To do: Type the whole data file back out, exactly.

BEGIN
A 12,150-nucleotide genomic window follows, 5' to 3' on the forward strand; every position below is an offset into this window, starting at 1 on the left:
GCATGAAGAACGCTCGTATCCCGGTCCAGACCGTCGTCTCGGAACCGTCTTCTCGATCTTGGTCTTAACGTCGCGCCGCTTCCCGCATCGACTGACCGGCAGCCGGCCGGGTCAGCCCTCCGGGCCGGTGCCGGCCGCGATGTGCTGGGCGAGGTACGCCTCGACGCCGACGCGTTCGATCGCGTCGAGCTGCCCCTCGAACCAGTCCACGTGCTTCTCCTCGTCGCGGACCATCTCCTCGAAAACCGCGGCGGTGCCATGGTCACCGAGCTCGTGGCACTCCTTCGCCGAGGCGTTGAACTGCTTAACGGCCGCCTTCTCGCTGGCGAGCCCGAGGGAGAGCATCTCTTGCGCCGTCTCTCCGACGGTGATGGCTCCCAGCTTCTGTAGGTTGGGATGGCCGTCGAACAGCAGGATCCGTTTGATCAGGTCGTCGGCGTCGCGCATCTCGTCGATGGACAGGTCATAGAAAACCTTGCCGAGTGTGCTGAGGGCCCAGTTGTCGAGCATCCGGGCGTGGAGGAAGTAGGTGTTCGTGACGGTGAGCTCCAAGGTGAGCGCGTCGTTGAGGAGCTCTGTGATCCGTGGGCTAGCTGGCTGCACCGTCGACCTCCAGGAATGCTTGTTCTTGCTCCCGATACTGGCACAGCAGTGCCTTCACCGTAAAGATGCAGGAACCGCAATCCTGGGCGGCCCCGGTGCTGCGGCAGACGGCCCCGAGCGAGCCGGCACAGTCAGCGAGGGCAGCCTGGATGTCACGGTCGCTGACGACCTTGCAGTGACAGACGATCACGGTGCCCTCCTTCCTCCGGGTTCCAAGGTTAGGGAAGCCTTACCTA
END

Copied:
A 12,150-nucleotide genomic window follows, 5' to 3' on the forward strand; every position below is an offset into this window, starting at 1 on the left:
GCATGAAGAACGCTCGTATCCCGGTCCAGACCGTCGTCTCGGAACCGTCTTCTCGATCTTGGTCTTAACGTCGCGCCGCTTCCCGCATCGACTGACCGGCAGCCGGCCGGGTCAGCCCTCCGGGCCGGTGCCGGCCGCGATGTGCTGGGCGAGGTACGCCTCGACGCCGACGCGTTCGATCGCGTCGAGCTGCCCCTCGAACCAGTCCACGTGCTTCTCCTCGTCGCGGACCATCTCCTCGAAAACCGCGGCGGTGCCATGGTCACCGAGCTCGTGGCACTCCTTCGCCGAGGCGTTGAACTGCTTAACGGCCGCCTTCTCGCTGGCGAGCCCGAGGGAGAGCATCTCTTGCGCCGTCTCTCCGACGGTGATGGCTCCCAGCTTCTGTAGGTTGGGATGGCCGTCGAACAGCAGGATCCGTTTGATCAGGTCGTCGGCGTCGCGCATCTCGTCGATGGACAGGTCATAGAAAACCTTGCCGAGTGTGCTGAGGGCCCAGTTGTCGAGCATCCGGGCGTGGAGGAAGTAGGTGTTCGTGACGGTGAGCTCCAAGGTGAGCGCGTCGTTGAGGAGCTCTGTGATCCGTGGGCTAGCTGGCTGCACCGTCGACCTCCAGGAATGCTTGTTCTTGCTCCCGATACTGGCACAGCAGTGCCTTCACCGTAAAGATGCAGGAACCGCAATCCTGGGCGGCCCCGGTGCTGCGGCAGACGGCCCCGAGCGAGCCGGCACAGTCAGCGAGGGCAGCCTGGATGTCACGGTCGCTGACGACCTTGCAGTGACAGACGATCACGGTGCCCTCCTTCCTCCGGGTTCCAAGGTTAGGGAAGCCTTACCTA